1907 - 1910
1911 - 1920
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1981 - 1990
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2001 - Today

E. W. Scripps

Newspaper publisher E.W. Scripps combined three regional news services to form the United Press Associations. UP's announcement on July 15 said: "It is announced that the United Press will not be run on narrow or monopolistic lines, but will seek to give fair and impartial service to all legitimate newspaper publishers in the field." Scripps later said: "I regard my life's greatest service to the people of this country to be the creation of the United Press," because the competition provided by UP prevented the Associated Press from having a monopoly in determining what news was provided to the public.


Roy W. Howard: Vice president and general manager of UP when it was formed in 1907, and President of UP beginning in 1912. (Courtesy of Bob Lowry)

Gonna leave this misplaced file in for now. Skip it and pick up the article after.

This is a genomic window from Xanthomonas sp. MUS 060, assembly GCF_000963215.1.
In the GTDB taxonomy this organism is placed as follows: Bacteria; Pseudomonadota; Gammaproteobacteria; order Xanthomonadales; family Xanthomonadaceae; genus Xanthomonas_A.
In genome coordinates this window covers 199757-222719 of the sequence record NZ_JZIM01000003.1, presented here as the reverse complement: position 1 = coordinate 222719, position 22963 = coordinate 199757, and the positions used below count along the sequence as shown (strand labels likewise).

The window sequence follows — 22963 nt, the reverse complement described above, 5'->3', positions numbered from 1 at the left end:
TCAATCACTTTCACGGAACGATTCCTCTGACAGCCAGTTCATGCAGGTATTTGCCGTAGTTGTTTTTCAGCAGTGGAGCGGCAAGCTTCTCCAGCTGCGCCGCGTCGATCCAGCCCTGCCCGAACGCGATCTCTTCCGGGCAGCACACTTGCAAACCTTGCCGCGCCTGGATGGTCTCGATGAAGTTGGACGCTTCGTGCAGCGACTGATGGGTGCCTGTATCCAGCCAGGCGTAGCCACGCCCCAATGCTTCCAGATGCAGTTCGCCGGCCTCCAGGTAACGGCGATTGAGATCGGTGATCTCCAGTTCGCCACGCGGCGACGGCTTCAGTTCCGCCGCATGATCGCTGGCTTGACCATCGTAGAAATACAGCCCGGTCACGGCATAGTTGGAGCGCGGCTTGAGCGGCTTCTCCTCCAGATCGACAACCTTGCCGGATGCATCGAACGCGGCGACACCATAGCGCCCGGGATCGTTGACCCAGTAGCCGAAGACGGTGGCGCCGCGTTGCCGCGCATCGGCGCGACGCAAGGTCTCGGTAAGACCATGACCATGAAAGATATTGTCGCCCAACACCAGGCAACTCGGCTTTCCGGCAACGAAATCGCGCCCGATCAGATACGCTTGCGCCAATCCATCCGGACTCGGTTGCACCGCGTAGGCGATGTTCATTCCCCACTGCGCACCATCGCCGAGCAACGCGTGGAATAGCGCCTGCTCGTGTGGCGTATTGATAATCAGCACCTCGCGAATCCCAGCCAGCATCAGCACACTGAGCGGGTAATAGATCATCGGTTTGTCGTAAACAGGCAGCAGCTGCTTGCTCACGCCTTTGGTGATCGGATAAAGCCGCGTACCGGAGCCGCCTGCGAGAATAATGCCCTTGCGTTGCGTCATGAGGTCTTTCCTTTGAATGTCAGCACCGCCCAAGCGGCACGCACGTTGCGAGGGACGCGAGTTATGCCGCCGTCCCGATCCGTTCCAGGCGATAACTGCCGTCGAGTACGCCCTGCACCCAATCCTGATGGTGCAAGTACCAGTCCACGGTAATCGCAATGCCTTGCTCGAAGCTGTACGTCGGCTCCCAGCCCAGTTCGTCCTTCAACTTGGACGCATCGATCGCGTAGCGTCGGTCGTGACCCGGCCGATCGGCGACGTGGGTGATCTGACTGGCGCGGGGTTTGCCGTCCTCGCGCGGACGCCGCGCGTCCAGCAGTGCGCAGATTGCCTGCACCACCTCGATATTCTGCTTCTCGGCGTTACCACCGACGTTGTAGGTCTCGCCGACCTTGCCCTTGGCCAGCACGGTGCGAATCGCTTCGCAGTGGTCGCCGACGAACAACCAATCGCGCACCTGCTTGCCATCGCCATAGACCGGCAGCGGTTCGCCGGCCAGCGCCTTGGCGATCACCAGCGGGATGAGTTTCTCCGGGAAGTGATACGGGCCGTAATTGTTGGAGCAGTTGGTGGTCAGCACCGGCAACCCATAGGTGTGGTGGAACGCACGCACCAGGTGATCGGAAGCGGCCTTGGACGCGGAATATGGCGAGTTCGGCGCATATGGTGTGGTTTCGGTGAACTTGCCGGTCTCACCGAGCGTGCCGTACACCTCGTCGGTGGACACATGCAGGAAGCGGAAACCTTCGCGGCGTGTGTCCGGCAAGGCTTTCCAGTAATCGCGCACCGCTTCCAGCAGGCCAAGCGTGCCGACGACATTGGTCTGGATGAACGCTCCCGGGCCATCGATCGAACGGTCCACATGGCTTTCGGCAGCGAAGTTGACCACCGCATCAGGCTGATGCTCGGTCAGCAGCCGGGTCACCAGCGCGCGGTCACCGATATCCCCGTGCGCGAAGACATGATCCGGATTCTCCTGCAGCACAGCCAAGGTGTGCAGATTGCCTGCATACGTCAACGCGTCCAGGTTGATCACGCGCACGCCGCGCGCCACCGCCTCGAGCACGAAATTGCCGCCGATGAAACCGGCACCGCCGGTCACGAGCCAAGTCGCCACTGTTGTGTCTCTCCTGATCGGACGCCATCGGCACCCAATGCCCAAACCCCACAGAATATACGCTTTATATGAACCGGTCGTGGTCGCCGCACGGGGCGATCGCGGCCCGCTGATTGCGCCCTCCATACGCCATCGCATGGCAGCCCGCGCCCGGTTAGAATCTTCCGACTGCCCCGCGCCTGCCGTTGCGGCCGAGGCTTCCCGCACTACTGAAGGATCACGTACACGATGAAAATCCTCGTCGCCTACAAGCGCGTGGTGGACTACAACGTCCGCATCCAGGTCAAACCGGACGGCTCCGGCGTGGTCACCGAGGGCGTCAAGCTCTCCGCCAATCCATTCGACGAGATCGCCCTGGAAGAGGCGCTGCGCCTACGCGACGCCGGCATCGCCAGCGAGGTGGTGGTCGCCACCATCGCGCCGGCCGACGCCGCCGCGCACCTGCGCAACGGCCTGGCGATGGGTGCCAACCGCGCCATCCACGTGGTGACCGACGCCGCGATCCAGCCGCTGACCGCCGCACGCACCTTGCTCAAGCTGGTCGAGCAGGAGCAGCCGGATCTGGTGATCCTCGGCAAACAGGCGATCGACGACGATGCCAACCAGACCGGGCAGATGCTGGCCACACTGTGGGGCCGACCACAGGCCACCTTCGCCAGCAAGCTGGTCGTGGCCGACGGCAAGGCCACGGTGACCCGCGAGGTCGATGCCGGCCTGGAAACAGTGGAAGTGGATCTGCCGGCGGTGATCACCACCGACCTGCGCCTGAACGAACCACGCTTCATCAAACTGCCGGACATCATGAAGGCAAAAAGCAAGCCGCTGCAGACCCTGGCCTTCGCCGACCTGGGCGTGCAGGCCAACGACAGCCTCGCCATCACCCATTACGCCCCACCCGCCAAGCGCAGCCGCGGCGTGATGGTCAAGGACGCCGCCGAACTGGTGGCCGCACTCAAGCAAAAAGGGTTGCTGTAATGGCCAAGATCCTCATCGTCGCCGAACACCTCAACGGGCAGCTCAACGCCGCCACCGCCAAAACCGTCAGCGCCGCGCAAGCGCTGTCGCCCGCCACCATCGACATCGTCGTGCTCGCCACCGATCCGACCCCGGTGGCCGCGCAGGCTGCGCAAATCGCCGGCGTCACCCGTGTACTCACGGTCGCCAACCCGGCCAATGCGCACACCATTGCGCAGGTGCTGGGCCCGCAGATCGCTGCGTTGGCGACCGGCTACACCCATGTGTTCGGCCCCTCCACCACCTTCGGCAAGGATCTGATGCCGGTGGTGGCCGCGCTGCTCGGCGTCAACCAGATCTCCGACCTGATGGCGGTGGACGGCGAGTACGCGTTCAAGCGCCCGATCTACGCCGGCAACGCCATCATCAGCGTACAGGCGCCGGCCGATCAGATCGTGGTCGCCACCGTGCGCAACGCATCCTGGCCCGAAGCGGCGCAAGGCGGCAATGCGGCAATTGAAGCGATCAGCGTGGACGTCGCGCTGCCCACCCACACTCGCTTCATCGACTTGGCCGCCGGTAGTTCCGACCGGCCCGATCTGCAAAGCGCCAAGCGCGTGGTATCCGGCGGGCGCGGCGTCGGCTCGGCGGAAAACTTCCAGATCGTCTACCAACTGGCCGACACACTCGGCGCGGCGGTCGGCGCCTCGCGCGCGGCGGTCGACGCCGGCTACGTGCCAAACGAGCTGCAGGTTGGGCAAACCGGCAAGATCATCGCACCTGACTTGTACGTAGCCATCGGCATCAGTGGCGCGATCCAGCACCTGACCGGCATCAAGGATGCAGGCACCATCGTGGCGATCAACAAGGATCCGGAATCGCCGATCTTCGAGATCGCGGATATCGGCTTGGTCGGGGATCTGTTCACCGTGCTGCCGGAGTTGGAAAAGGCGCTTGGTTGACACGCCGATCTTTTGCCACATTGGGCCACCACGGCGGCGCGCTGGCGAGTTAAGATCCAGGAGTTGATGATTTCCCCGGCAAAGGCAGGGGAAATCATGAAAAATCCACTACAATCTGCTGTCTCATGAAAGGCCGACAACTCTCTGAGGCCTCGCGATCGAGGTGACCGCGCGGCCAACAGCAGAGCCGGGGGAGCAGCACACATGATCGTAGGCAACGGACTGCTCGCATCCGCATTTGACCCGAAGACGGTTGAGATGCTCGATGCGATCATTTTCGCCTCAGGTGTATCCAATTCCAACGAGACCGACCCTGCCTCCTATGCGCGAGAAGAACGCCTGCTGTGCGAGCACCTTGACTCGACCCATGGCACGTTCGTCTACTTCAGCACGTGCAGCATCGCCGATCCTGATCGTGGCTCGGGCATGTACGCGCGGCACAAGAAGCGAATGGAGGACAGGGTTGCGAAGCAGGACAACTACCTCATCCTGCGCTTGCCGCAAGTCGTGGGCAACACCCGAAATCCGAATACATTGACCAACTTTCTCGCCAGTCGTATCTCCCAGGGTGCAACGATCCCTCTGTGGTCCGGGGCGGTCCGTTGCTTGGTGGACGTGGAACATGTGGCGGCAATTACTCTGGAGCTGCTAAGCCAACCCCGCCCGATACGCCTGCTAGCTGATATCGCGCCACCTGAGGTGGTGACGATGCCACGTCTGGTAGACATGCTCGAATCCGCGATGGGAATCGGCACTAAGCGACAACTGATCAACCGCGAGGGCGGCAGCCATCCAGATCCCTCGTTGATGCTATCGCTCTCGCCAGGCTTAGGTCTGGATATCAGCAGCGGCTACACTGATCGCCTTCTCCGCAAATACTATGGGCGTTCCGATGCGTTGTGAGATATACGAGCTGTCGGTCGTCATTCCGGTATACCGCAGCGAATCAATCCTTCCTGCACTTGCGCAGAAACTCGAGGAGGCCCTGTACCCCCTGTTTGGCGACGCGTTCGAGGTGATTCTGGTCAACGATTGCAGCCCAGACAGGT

Roy Howard, UP's innovative 27-year-old general manager, was never too busy for hands-on reporting and often dictated play-by-play accounts of baseball's World Series games. On July 4, he organized coverage of the Jack Johnson-Jim Jeffries heavyweight championship fight in Reno, Nevada. Knowing the arena would be loud, he purchased an ear trumpet, earpieces, and eight feet of rubber tubing. The ear trumpet allowed sportswriter Max Balthasar to dictate a concise running account of the fight to a telegraph operator filing for clients in the eastern United States, while another telegraph operator sitting beside Balthasar filed for western clients. The competition, meanwhile, filed based on written notes handed to telegraph operators. UP's coverage kept pace with the bout, and when Johnson won by knockout, UP was well ahead of the competition.

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